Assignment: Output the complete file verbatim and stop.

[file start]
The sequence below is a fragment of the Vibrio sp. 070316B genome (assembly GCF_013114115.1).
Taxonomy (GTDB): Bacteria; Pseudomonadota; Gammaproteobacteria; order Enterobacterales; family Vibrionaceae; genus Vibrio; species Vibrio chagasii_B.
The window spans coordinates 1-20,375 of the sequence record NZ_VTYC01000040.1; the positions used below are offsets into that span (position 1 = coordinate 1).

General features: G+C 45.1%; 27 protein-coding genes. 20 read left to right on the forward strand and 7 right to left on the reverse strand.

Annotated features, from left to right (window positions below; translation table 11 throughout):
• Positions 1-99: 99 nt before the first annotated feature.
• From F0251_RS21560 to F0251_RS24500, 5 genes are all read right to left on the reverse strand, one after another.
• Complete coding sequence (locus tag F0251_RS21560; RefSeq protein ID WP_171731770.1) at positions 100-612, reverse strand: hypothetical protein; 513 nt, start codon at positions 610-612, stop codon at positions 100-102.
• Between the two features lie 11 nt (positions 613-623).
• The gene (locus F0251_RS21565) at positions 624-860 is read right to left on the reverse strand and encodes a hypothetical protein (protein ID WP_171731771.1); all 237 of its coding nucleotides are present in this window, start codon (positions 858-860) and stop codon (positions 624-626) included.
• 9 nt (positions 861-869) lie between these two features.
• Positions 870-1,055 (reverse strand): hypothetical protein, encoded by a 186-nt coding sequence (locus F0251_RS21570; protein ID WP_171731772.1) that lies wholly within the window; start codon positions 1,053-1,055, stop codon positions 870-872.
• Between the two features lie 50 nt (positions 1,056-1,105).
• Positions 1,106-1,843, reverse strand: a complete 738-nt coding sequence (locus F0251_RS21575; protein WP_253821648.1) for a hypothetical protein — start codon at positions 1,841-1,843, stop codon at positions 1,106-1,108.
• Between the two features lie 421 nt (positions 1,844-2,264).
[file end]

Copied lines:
The sequence below is a fragment of the Vibrio sp. 070316B genome (assembly GCF_013114115.1).
Taxonomy (GTDB): Bacteria; Pseudomonadota; Gammaproteobacteria; order Enterobacterales; family Vibrionaceae; genus Vibrio; species Vibrio chagasii_B.
The window spans coordinates 1-20,375 of the sequence record NZ_VTYC01000040.1; the positions used below are offsets into that span (position 1 = coordinate 1).

General features: G+C 45.1%; 27 protein-coding genes. 20 read left to right on the forward strand and 7 right to left on the reverse strand.

Annotated features, from left to right (window positions below; translation table 11 throughout):
• Positions 1-99: 99 nt before the first annotated feature.
• From F0251_RS21560 to F0251_RS24500, 5 genes are all read right to left on the reverse strand, one after another.
• Complete coding sequence (locus tag F0251_RS21560; RefSeq protein ID WP_171731770.1) at positions 100-612, reverse strand: hypothetical protein; 513 nt, start codon at positions 610-612, stop codon at positions 100-102.
• Between the two features lie 11 nt (positions 613-623).
• The gene (locus F0251_RS21565) at positions 624-860 is read right to left on the reverse strand and encodes a hypothetical protein (protein ID WP_171731771.1); all 237 of its coding nucleotides are present in this window, start codon (positions 858-860) and stop codon (positions 624-626) included.
• 9 nt (positions 861-869) lie between these two features.
• Positions 870-1,055 (reverse strand): hypothetical protein, encoded by a 186-nt coding sequence (locus F0251_RS21570; protein ID WP_171731772.1) that lies wholly within the window; start codon positions 1,053-1,055, stop codon positions 870-872.
• Between the two features lie 50 nt (positions 1,056-1,105).
• Positions 1,106-1,843, reverse strand: a complete 738-nt coding sequence (locus F0251_RS21575; protein WP_253821648.1) for a hypothetical protein — start codon at positions 1,841-1,843, stop codon at positions 1,106-1,108.
• Between the two features lie 421 nt (positions 1,844-2,264).